Originally created 04/25/06

Searches by officers struggle to keep students clean



The war on drugs has had a frontline in schools since the start.

Recent headlines show that the battle continues.

In March, seven Aiken High School students were found with marijuana during a drug search by sheriff's officers and drug dogs.

That same month, a 14-year-old Lakeside High School student made the news after a teacher said he dropped a small amount of marijuana on the gym floor.

Though most officials say that drugs aren't a big or worsening problem in schools, the fact is that drugs are a constant concern.

According to information given to The Augusta Chronicle, As of April 20, 58 students were disciplined for drug-related infractions in Richmond County this school year. Columbia County had 98 students through April 24, and Aiken County had 30 as of March 3.

Those numbers don't always reflect the actual number of drugs at any given school during any given school year, either.

Yet schools try.

With watchful teachers, searches with drug-sniffing dogs or officers on patrol in parking lots, the quest is on for illegal substances.

Though not every search finds drugs and not every drug is found by a search - administrators say many drugs found result from student tips - the results can be alarming.

Contraband including marijuana and prescription drugs such as Adderall and Ritalin, pocketknives, cigarettes, other illegal drugs and alcohol, turns up in drug searches, said Lakeside High School Principal Jeff Carney.

Although it's not an everyday occurrence, students watch as some of their classmates face criminal drug charges.

"I think that drugs are bad, but the problem isn't as bad as everyone makes it seem," said Eric Herbert, 18, a senior at Fox Creek High School.

He might be right.

NATIONALLY, THERE IS good news about teens and drugs.

"It's gone down pretty dramatically," said Rafael Lemaitre, the deputy press secretary for the Office of National Drug Control Policy. "By any survey you look at, drug use is down."

Citing a Monitoring Our Future survey done by the University of Michigan, Mr. Lemaitre said there has been a 20 percent decline in youth drug use in the past four years, resulting in 700,000 fewer high school-age youths taking drugs than in 2001.

That doesn't mean the problem is solved.

"Even though drug use is down, it is still too high," he said. "It's not good for their academic success and their health. Every new generation of young people needs to get that message."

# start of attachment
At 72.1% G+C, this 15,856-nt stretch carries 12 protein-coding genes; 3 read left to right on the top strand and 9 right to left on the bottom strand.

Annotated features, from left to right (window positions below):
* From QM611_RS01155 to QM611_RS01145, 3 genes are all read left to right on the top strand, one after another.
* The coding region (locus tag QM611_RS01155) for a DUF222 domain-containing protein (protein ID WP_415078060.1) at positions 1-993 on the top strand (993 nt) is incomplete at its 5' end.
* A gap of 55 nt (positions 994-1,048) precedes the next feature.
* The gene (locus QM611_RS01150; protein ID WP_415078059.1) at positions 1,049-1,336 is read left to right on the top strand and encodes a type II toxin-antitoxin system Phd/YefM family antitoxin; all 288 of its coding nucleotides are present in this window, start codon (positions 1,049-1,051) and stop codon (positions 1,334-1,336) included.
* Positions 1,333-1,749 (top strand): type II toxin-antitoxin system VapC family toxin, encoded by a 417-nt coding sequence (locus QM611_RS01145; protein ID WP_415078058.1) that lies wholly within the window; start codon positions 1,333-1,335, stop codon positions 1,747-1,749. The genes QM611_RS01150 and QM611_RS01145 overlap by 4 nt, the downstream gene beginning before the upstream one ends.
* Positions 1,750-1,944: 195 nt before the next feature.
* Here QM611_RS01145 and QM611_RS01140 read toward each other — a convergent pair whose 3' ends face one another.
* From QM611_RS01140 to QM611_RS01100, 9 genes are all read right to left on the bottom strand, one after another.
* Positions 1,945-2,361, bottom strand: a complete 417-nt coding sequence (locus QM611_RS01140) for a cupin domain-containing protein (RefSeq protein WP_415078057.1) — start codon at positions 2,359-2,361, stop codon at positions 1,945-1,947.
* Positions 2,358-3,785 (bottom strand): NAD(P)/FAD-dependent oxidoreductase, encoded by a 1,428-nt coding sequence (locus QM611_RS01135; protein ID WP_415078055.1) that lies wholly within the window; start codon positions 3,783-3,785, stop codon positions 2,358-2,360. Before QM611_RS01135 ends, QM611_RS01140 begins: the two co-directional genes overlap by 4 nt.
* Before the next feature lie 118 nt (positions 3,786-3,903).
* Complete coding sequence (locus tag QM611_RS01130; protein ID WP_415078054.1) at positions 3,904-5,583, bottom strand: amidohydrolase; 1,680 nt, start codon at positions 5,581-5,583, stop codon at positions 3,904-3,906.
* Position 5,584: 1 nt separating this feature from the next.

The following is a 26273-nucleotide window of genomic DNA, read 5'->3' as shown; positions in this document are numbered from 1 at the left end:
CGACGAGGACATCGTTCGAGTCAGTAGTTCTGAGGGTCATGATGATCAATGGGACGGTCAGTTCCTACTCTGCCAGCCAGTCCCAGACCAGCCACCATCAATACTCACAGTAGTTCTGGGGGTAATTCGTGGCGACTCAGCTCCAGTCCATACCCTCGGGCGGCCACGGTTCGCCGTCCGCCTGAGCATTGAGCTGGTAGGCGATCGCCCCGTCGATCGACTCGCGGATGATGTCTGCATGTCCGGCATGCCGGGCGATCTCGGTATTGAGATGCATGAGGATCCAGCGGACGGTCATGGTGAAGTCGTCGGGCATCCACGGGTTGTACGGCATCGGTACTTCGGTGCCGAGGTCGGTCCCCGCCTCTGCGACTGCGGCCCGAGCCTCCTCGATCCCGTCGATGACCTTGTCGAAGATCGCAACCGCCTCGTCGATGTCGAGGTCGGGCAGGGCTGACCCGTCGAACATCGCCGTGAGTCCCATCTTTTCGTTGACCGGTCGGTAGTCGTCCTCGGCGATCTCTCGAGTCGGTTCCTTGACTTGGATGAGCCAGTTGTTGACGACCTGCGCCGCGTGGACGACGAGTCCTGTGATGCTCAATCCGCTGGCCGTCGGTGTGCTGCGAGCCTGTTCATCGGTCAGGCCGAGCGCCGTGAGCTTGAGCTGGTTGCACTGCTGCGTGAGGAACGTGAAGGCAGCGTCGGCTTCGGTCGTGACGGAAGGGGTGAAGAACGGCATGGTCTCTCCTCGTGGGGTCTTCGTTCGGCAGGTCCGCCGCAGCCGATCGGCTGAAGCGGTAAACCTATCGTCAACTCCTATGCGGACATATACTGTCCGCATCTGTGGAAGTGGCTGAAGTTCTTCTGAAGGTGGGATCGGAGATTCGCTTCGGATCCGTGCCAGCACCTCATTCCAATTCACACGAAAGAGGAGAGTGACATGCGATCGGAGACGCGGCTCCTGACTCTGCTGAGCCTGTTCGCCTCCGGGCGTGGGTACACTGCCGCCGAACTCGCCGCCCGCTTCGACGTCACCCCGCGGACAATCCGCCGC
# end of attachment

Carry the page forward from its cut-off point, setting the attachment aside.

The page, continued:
The question remains: Are enough students getting that message?

Aiken High Principal Joe Padget said that message is getting through more than most people think.

What the recent drug busts at his school show, he said, is that out of a large population of students (Aiken High has 1,600), only a few are involved with drugs.

"We aren't talking about 1,600 kids," he said.

A school might not be overrun with drug users or drug dealers, but the truth is that random drug searches rarely net every offender.

"I don't think the number of people caught represents the actual number of drug users," said Liz Shepard, 18, a senior at Aiken High who said she believes many drug users find ways around searches.

Eric, from Fox Creek, had similar observations.

"People will still do it outside of school no matter about the searches," he said.

THAT'S THE CONSTANT struggle, Mr. Padget said. Even as schools check for drugs, the fact remains that there are drugs in the students' neighborhoods.

"The school is a reflection of the community and of society," he said. "You can look and see drug busts outside the school in the paper. There are drugs out here and the kids do them, but they are not the only ones."

Because the country has a drug problem, it's going to spill over into the classroom, he said.

"I don't know if 'culture' is the right word, but they go to movies and it's seen as the cool thing to do and it's not bad," Mr. Padget continued. "We've all seen the movies where they smoke marijuana and nothing gets done, nothing happens to them."

In the real world, Mr. Padget explained, especially in schools, that's not how it works. There are those looking out for lawbreakers and that is why it's so important that drug searches take place.

"In some instances, the kids are being told drug use is OK, and in reality, drugs are illegal. They are not only against school rules but also illegal," he said. "We have to play that up to kids and get them to understand that there are extreme rules and consequences (for drug use) and it can be more than just what happens at school.

"As a school, we have to say that because of that (illegality) we have to look at them 'under the influence' or 'in possession' and say that we don't uphold that or condone that in any way."

Chevon Howell, 17, a senior at Aiken High, isn't convinced that it makes a lot of difference.

"I think people are going to do drugs whether they are caught or not," he said.

The thing to do then, Mr. Lemaitre said, is to stress that teen drug use is less of a criminal problem and more of a public health problem.

"We want them to get the message that drug use is not good for their health or their futures," he said.

Mr. Carney seemed to agree.

"Using drugs is a poor decision in the first place but one of the dumbest places to have drugs is at school," he said. Whether a student gets caught in a search or is reported, Mr. Carney said, "You're going to get in trouble, one way or another."

Teen Board member Lauren Ellis contributed to this report.

Reach Kamille Bostick at (706) 823-3223 or kamille.bostick@augustachronicle.com.

On the Net:

www.abovetheinfluence.com



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